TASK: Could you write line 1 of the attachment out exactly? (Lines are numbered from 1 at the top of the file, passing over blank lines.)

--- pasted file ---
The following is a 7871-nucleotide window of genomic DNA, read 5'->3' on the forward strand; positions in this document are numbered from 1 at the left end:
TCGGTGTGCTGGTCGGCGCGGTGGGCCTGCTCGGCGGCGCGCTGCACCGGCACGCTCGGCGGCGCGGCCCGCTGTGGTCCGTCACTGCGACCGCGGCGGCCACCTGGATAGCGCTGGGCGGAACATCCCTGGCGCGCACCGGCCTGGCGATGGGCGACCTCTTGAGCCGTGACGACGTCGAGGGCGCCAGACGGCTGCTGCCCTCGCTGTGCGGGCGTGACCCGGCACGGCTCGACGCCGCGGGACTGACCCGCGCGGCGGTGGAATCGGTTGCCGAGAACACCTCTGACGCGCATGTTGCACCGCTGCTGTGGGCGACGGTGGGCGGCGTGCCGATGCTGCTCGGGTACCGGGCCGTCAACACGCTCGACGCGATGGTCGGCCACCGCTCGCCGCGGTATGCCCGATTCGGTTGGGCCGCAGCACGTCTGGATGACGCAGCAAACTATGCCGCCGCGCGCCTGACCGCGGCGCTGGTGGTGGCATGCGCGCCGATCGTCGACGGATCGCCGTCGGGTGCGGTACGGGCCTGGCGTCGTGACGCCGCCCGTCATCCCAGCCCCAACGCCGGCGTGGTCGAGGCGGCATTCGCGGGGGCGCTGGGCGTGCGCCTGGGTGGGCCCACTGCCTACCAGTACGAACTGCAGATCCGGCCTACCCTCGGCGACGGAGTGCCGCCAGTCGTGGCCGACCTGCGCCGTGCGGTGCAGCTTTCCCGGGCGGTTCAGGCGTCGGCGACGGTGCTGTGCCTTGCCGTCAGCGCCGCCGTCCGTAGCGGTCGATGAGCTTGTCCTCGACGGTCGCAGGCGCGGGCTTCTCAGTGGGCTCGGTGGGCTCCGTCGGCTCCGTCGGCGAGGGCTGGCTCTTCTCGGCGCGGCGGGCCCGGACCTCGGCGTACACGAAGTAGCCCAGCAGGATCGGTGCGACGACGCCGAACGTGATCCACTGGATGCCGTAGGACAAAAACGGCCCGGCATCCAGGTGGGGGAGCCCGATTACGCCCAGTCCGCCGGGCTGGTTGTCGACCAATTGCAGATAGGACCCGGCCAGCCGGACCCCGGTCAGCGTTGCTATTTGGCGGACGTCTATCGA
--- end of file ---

The following is a 7871-nucleotide window of genomic DNA, read 5'->3' on the forward strand; positions in this document are numbered from 1 at the left end: